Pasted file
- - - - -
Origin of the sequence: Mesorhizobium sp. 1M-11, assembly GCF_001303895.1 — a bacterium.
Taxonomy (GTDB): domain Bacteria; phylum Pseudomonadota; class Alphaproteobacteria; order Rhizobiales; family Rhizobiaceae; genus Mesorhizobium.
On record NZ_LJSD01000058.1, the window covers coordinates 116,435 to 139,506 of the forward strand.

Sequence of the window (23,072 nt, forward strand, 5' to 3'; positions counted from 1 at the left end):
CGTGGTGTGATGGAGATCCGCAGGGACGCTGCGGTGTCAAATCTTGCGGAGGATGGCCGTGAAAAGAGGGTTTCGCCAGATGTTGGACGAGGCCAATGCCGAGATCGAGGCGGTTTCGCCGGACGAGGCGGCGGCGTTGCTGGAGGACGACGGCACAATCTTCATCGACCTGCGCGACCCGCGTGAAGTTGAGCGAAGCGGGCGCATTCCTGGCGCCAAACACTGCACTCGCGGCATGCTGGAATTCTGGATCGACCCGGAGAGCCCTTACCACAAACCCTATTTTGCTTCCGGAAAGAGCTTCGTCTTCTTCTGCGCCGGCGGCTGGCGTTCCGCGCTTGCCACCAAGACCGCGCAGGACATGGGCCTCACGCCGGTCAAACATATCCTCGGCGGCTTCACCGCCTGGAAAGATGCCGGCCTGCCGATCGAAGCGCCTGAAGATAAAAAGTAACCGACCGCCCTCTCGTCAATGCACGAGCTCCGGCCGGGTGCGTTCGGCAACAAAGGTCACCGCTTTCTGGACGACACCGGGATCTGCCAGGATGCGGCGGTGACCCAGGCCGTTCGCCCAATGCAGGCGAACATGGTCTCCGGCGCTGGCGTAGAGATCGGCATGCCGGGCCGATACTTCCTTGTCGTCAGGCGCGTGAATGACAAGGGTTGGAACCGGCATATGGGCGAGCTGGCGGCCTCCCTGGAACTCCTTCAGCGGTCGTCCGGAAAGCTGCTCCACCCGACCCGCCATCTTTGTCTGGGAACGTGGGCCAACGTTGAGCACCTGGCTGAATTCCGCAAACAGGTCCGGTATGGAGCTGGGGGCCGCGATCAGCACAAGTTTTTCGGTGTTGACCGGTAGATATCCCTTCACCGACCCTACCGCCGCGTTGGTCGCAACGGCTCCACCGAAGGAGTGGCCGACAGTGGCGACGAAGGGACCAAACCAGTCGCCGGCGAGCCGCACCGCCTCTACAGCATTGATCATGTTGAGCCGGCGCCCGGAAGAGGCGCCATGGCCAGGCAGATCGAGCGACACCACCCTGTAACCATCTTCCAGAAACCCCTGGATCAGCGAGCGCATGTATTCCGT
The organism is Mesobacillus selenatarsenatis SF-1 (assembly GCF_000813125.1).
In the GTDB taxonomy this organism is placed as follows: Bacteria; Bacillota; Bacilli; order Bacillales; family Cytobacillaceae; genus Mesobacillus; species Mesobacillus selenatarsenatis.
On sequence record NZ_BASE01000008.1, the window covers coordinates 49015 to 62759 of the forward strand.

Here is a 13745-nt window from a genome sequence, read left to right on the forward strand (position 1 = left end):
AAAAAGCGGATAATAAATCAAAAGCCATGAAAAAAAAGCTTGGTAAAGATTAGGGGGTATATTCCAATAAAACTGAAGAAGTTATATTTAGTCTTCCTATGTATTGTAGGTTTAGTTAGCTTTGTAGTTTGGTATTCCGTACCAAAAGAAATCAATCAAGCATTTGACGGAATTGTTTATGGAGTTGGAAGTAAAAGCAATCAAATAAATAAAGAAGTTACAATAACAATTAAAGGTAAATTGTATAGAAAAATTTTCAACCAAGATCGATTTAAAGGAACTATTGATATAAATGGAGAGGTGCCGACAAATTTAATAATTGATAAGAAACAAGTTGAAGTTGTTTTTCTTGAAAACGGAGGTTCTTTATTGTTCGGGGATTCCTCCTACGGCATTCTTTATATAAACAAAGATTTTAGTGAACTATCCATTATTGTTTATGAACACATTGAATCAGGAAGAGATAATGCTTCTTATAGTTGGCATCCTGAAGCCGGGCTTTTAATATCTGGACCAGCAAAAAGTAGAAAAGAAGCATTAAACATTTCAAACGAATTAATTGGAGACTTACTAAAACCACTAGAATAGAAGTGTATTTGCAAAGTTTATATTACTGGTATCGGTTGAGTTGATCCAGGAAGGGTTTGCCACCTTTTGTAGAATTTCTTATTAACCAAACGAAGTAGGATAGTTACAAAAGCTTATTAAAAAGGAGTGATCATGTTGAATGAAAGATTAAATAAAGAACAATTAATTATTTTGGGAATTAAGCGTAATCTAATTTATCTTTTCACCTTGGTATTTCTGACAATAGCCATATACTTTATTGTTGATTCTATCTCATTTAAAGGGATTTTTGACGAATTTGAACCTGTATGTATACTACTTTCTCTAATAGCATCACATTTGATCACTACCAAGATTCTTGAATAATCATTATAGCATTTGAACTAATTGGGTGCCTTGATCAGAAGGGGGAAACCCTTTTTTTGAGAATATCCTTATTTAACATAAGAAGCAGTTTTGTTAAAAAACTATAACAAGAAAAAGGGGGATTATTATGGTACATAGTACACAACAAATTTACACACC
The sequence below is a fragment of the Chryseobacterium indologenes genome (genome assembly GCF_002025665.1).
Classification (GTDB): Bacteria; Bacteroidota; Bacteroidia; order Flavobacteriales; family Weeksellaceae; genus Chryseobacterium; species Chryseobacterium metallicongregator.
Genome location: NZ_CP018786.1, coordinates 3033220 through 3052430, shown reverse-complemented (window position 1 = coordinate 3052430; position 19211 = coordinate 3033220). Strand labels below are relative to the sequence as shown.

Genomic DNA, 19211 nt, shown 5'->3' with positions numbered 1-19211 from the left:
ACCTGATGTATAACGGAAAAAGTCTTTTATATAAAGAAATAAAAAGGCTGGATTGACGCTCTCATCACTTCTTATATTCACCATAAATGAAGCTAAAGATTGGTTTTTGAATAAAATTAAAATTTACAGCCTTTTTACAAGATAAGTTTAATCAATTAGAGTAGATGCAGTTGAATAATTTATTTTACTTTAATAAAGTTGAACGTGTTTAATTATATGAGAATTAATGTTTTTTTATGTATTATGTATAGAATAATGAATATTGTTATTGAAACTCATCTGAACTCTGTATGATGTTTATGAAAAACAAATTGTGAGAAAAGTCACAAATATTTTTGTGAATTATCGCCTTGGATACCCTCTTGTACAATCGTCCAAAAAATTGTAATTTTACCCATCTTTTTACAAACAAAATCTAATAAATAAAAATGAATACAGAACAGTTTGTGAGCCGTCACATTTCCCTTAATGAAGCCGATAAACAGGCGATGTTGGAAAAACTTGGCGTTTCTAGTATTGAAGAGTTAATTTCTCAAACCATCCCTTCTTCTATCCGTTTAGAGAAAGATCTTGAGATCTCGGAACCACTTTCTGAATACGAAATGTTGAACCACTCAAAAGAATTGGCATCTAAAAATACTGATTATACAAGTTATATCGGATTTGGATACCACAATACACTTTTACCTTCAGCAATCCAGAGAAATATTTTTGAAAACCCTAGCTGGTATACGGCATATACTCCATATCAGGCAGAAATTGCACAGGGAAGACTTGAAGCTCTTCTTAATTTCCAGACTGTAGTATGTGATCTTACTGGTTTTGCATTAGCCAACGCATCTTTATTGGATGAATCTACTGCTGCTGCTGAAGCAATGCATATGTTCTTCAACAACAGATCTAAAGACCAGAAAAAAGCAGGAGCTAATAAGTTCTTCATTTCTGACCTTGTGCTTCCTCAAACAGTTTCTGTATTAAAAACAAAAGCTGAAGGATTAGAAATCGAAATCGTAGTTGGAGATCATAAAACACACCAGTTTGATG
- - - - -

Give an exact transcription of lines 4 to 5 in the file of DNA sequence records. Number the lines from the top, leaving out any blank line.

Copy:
Sequence of the window (23,072 nt, forward strand, 5' to 3'; positions counted from 1 at the left end):
CGTGGTGTGATGGAGATCCGCAGGGACGCTGCGGTGTCAAATCTTGCGGAGGATGGCCGTGAAAAGAGGGTTTCGCCAGATGTTGGACGAGGCCAATGCCGAGATCGAGGCGGTTTCGCCGGACGAGGCGGCGGCGTTGCTGGAGGACGACGGCACAATCTTCATCGACCTGCGCGACCCGCGTGAAGTTGAGCGAAGCGGGCGCATTCCTGGCGCCAAACACTGCACTCGCGGCATGCTGGAATTCTGGATCGACCCGGAGAGCCCTTACCACAAACCCTATTTTGCTTCCGGAAAGAGCTTCGTCTTCTTCTGCGCCGGCGGCTGGCGTTCCGCGCTTGCCACCAAGACCGCGCAGGACATGGGCCTCACGCCGGTCAAACATATCCTCGGCGGCTTCACCGCCTGGAAAGATGCCGGCCTGCCGATCGAAGCGCCTGAAGATAAAAAGTAACCGACCGCCCTCTCGTCAATGCACGAGCTCCGGCCGGGTGCGTTCGGCAACAAAGGTCACCGCTTTCTGGACGACACCGGGATCTGCCAGGATGCGGCGGTGACCCAGGCCGTTCGCCCAATGCAGGCGAACATGGTCTCCGGCGCTGGCGTAGAGATCGGCATGCCGGGCCGATACTTCCTTGTCGTCAGGCGCGTGAATGACAAGGGTTGGAACCGGCATATGGGCGAGCTGGCGGCCTCCCTGGAACTCCTTCAGCGGTCGTCCGGAAAGCTGCTCCACCCGACCCGCCATCTTTGTCTGGGAACGTGGGCCAACGTTGAGCACCTGGCTGAATTCCGCAAACAGGTCCGGTATGGAGCTGGGGGCCGCGATCAGCACAAGTTTTTCGGTGTTGACCGGTAGATATCCCTTCACCGACCCTACCGCCGCGTTGGTCGCAACGGCTCCACCGAAGGAGTGGCCGACAGTGGCGACGAAGGGACCAAACCAGTCGCCGGCGAGCCGCACCGCCTCTACAGCATTGATCATGTTGAGCCGGCGCCCGGAAGAGGCGCCATGGCCAGGCAGATCGAGCGACACCACCCTGTAACCATCTTCCAGAAACCCCTGGATCAGCGAGCGCATGTATTCCGT